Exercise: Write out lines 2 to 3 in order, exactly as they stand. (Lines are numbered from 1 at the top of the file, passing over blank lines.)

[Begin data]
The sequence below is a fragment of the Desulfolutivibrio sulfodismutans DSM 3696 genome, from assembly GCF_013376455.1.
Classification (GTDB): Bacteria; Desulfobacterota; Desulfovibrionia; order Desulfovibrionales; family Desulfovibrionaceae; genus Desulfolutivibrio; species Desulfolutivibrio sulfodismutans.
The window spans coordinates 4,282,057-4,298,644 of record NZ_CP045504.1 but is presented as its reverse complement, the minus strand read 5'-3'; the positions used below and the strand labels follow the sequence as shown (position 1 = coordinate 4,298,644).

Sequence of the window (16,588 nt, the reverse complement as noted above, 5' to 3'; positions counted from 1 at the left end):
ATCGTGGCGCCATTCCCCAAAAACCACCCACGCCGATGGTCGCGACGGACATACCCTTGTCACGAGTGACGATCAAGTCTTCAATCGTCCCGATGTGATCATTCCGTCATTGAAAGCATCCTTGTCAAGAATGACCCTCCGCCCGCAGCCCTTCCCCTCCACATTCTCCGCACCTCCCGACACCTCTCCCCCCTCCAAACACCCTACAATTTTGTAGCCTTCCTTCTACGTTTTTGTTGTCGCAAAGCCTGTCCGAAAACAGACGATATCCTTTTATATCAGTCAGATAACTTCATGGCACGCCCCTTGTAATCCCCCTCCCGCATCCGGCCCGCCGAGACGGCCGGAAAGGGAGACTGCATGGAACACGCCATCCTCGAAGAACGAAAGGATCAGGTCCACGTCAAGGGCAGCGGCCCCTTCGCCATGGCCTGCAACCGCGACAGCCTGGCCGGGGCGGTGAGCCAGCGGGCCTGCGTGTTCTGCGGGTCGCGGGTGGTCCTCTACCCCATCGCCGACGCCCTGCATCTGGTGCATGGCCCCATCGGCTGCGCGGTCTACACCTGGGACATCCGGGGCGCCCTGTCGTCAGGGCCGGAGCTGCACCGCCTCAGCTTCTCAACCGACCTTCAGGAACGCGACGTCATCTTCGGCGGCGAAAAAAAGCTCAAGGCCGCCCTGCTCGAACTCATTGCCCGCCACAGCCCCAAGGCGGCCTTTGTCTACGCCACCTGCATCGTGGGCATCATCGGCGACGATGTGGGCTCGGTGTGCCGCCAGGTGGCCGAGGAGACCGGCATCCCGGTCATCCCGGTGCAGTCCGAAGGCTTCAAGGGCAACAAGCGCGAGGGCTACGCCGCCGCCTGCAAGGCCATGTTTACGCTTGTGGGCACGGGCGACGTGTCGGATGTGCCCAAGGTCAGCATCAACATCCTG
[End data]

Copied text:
Classification (GTDB): Bacteria; Desulfobacterota; Desulfovibrionia; order Desulfovibrionales; family Desulfovibrionaceae; genus Desulfolutivibrio; species Desulfolutivibrio sulfodismutans.
The window spans coordinates 4,282,057-4,298,644 of record NZ_CP045504.1 but is presented as its reverse complement, the minus strand read 5'-3'; the positions used below and the strand labels follow the sequence as shown (position 1 = coordinate 4,298,644).